AUTHORED BY RICHARD BROWN, ERIK PICKETT, DANIEL REDDY, December 17, 2019
Do more people die in the winter than the summer?
For Canada, the UK and the US, the short answer is yes. How many more depends on the location. The bar chart shows the ratio of winter deaths to summer deaths in the UK, Canada and the US. Surprisingly, the UK sees the largest ratio of winter deaths to summer deaths over the period we have measured, despite having the least variation in temperatures1.
Winter is defined as the beginning of December in the previous year to the end of February. Summer is defined as the beginning of June to the end of August. The 2013-2017 period was chosen as the most recent 5 year period where data was available for all locations. Data sources:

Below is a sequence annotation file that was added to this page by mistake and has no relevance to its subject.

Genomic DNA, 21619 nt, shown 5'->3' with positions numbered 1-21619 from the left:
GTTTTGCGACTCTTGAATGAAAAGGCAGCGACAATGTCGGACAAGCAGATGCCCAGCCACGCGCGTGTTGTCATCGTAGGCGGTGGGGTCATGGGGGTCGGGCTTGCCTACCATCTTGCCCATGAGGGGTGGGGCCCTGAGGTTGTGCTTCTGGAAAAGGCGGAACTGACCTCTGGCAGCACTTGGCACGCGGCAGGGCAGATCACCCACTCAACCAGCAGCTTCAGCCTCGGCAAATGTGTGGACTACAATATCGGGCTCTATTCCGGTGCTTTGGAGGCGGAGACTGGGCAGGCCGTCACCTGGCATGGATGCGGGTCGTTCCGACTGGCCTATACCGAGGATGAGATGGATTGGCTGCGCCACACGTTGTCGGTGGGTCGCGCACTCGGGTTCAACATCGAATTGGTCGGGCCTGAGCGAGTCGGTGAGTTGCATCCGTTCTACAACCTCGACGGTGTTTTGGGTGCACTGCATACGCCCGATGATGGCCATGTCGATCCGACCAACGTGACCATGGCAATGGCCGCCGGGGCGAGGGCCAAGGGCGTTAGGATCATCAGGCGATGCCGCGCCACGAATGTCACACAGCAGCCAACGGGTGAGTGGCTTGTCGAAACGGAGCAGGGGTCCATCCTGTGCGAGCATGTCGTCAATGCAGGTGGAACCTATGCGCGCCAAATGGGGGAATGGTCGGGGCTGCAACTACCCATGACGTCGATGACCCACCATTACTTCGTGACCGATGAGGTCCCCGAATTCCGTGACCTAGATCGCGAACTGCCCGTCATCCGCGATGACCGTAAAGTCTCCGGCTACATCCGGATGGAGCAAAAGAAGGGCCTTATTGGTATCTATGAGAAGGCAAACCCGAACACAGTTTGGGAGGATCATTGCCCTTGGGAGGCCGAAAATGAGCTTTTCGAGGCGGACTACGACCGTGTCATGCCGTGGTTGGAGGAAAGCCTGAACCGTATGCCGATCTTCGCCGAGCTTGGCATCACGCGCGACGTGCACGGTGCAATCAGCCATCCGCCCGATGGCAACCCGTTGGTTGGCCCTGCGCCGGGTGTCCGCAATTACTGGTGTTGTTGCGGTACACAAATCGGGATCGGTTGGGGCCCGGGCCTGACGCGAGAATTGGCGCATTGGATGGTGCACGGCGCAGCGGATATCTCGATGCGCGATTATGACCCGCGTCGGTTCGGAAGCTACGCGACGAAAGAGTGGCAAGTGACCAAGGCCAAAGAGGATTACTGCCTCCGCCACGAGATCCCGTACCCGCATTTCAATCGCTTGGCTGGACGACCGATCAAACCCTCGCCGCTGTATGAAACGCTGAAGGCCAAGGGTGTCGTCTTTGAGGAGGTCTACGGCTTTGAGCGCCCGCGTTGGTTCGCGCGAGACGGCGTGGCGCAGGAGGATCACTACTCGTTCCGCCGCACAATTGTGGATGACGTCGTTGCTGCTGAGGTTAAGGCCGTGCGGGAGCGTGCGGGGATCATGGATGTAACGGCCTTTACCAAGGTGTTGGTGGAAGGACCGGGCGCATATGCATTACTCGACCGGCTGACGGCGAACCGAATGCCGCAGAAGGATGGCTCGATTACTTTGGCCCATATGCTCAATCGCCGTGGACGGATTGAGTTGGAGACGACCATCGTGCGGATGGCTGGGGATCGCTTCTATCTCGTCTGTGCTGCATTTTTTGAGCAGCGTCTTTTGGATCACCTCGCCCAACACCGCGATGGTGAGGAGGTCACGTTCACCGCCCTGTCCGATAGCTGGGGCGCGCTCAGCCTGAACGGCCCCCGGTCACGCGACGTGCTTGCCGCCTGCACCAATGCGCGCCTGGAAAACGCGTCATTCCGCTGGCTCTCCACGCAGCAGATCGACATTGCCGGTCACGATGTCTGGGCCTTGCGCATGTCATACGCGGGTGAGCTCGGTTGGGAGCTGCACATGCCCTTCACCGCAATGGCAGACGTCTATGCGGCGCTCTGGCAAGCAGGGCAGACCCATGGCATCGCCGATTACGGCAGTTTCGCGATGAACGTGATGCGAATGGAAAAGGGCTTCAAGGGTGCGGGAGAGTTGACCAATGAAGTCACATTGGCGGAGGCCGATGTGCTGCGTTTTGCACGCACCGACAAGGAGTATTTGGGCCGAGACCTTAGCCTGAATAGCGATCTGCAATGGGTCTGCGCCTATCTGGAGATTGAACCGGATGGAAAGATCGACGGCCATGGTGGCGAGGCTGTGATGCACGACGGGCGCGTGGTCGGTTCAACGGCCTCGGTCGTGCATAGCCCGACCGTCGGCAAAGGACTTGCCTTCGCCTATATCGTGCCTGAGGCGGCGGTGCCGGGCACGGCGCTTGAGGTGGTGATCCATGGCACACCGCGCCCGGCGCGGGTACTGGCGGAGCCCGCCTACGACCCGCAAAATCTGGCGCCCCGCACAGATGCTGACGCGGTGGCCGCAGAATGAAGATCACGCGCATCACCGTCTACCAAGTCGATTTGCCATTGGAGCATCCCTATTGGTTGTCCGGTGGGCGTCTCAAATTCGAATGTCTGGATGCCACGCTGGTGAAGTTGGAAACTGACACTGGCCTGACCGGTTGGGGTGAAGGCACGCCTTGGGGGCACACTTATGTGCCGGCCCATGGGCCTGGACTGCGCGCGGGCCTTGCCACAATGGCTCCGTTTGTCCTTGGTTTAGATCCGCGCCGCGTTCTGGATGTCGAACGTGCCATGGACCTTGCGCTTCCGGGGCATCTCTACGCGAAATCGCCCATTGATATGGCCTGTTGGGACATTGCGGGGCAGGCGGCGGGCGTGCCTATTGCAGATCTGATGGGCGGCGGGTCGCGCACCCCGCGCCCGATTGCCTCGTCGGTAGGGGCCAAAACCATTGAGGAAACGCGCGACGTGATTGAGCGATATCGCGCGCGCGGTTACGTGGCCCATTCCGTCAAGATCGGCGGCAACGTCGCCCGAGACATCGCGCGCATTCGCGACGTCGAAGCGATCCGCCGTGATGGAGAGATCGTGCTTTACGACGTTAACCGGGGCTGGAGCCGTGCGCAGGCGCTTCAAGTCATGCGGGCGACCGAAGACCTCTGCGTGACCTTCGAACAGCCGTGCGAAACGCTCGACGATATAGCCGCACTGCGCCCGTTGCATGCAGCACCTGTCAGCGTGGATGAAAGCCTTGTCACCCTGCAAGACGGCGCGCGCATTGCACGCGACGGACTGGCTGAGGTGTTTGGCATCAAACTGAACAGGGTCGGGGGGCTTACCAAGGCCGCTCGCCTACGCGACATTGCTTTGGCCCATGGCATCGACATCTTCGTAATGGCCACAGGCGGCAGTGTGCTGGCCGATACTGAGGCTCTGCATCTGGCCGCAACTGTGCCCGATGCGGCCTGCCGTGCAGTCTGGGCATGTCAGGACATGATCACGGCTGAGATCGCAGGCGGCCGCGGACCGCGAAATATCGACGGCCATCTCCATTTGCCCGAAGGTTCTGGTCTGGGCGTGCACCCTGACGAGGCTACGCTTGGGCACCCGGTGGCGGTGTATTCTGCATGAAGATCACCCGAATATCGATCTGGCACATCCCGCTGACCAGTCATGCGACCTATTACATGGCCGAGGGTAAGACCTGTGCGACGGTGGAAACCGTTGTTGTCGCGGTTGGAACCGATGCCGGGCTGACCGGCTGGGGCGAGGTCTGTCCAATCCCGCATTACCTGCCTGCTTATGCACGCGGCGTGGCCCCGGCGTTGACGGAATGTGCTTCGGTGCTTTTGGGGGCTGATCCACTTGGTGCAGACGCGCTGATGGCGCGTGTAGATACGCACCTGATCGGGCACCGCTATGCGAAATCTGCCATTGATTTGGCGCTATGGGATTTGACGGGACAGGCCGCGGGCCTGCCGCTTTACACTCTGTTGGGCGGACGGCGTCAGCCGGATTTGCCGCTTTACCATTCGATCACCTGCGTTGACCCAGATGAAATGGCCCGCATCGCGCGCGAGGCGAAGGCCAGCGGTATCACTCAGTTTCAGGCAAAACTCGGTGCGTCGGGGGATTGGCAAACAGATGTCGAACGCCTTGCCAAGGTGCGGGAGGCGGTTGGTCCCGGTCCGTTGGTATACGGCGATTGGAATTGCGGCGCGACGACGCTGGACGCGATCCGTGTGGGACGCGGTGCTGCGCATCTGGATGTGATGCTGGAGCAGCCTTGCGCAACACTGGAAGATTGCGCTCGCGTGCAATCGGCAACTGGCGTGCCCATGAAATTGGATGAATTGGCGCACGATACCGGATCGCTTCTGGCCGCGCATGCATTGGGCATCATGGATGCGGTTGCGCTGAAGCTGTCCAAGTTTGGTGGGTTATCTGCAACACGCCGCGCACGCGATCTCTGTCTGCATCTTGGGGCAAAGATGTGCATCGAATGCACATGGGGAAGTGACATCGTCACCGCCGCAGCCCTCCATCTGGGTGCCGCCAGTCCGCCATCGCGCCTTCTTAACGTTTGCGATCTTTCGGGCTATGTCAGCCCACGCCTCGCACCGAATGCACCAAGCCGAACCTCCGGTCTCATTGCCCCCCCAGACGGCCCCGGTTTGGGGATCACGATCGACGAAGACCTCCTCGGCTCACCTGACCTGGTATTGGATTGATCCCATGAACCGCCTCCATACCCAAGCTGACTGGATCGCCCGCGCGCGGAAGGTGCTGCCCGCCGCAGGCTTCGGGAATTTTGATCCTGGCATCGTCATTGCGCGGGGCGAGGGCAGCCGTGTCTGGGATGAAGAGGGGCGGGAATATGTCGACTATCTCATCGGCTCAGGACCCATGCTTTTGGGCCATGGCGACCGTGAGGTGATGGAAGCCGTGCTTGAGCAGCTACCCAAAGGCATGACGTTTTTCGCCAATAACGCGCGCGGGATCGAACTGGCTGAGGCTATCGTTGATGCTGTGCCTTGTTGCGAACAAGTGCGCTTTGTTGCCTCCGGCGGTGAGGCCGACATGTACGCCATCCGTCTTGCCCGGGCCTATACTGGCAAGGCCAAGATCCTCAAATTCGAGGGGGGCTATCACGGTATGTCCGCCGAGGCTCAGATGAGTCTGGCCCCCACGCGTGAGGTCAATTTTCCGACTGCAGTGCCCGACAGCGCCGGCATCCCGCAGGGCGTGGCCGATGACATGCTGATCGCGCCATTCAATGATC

England and Wales: ONS Deaths registered monthly in England and Wales
Scotland: NRS Monthly Data on Births and Deaths Registered in Scotland
Northern Ireland: NISRA Monthly Deaths
Canada: StatCan Monthly death data by province/territory
US: CDC State monthly death data
But what happens if we zoom in closer?
The maps below show the ratios of winter deaths to summer deaths for the US, Canada and the UK, split by state for the US, province for Canada and by Scotland, Northern Ireland, England, and Wales for the UK.
Source: as previous chart
1 The range of average historical monthly high and low UK temperatures is 33°F (18°C) compared to 52°F (29°C) for the US and 69°F (38°C) for Canada. (Source: www.weatherbase.com)